Lizzie Copulsky ’14 chose LMU as a transfer student because she liked the small class sizes and the tight-knit community. It wasn’t until she was pursuing her master’s degree at a large institution that Copulsky realized just how deep a commitment LMU faculty have for their students’ success. For Lizzie, it was Rachel Washburn, Ph.D., associate professor of sociology and director of the Health and Society Program who would encourage her career trajectory, and later, inspire a meaningful gift to LMU’s Bellarmine College of Liberal Arts in honor of her late mother.
“Dr. Washburn was a large influence in my decision to go into public health,” said Copulsky. “Although I did not know her well at the time, looking back, she committed a lot of her time and care into helping me pursue my career path, whether she was suggesting graduate schools, reviewing graduate entrance essays, or helping me consider employment paths after I completed my M.P.H. (master’s in public health),” she said.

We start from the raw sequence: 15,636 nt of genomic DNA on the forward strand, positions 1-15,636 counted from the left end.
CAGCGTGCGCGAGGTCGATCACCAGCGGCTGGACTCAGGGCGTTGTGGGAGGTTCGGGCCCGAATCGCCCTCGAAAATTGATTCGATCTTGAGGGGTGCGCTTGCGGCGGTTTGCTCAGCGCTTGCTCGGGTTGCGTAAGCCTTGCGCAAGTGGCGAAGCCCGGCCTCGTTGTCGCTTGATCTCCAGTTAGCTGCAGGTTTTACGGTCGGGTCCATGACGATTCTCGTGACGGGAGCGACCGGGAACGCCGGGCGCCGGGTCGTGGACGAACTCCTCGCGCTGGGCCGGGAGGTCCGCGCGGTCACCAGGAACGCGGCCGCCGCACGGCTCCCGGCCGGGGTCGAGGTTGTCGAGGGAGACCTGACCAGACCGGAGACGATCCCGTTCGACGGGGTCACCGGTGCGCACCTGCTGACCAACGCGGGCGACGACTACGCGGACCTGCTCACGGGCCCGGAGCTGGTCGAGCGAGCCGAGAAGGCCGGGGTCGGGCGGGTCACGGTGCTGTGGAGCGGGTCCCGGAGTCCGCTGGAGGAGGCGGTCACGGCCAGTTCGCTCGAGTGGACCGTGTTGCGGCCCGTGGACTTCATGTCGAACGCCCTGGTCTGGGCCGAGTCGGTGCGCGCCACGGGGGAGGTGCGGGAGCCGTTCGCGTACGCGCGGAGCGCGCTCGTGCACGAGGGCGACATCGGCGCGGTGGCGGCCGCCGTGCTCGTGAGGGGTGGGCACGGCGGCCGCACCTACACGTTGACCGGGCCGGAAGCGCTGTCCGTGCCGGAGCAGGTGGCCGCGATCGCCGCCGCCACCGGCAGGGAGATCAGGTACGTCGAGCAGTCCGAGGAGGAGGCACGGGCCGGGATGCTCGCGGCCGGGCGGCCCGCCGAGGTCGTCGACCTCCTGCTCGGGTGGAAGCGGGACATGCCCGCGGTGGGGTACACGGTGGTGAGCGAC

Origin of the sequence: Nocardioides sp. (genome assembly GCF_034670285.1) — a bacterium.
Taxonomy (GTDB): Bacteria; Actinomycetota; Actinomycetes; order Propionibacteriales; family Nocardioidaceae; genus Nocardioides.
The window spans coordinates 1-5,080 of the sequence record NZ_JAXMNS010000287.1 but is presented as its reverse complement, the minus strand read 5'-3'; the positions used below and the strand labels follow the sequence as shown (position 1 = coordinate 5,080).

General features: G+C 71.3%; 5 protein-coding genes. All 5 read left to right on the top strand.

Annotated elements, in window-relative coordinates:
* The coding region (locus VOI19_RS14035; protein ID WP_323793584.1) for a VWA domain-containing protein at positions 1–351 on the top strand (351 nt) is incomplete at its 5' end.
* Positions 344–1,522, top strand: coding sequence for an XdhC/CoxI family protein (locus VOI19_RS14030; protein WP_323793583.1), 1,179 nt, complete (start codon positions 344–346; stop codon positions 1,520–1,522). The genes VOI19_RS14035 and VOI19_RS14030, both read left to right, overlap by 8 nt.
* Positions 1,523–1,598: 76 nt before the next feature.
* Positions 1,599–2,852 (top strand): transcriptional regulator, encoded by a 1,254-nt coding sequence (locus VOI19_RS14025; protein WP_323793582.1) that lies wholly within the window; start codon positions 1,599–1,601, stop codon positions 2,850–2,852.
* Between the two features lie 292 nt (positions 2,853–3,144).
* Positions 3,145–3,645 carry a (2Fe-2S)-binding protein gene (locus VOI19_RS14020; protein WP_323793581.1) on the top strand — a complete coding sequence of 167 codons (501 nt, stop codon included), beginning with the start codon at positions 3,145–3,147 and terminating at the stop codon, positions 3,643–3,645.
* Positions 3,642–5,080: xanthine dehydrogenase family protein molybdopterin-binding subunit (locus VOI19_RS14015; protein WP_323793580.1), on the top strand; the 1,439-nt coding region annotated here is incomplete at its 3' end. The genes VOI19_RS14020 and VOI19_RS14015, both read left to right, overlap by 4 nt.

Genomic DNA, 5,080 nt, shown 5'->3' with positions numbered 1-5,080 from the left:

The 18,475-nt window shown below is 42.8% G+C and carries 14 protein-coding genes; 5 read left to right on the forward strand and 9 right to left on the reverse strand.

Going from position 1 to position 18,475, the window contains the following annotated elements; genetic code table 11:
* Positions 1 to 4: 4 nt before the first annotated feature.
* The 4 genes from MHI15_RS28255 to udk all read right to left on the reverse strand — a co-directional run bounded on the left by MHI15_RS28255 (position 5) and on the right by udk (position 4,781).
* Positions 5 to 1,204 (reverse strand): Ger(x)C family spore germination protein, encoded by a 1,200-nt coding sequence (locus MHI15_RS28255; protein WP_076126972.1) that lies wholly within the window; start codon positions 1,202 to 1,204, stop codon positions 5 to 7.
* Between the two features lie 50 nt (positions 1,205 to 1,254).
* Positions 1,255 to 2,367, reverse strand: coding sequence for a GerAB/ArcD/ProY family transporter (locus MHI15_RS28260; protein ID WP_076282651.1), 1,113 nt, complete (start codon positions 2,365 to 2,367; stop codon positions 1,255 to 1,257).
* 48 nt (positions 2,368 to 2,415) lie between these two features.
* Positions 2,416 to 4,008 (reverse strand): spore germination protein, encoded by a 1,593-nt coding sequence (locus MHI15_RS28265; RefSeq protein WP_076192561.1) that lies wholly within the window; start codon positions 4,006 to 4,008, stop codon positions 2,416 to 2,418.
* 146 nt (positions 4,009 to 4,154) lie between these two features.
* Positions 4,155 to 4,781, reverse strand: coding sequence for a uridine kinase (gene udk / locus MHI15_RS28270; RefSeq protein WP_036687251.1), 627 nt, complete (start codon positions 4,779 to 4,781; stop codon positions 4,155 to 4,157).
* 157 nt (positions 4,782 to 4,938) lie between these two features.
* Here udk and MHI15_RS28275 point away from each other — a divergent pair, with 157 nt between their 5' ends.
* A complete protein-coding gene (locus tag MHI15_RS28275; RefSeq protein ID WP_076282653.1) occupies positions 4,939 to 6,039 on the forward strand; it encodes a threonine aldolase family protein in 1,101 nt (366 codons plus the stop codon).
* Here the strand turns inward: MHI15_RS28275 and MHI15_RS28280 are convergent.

When Copulsky’s mother, Ellen Barreto, fell ill, she and her father, Jonathan Copulsky started discussing a possible legacy gift in her name. Ellen had been a first-generation student who earned her undergraduate degree at Radcliffe College (now Harvard University) and MBA at Stanford University. Her thirst for knowledge and education was seemingly never quenched, as she earned several certificates throughout her life, most recently as a Pilates instructor. For the Copulsky family, the best way to honor Ellen was by establishing the Ellen Carol Barreto Fellowship in Health and Society, with a focus on supporting women, first-generation college students and/or those who have historically had less access to independent research opportunities.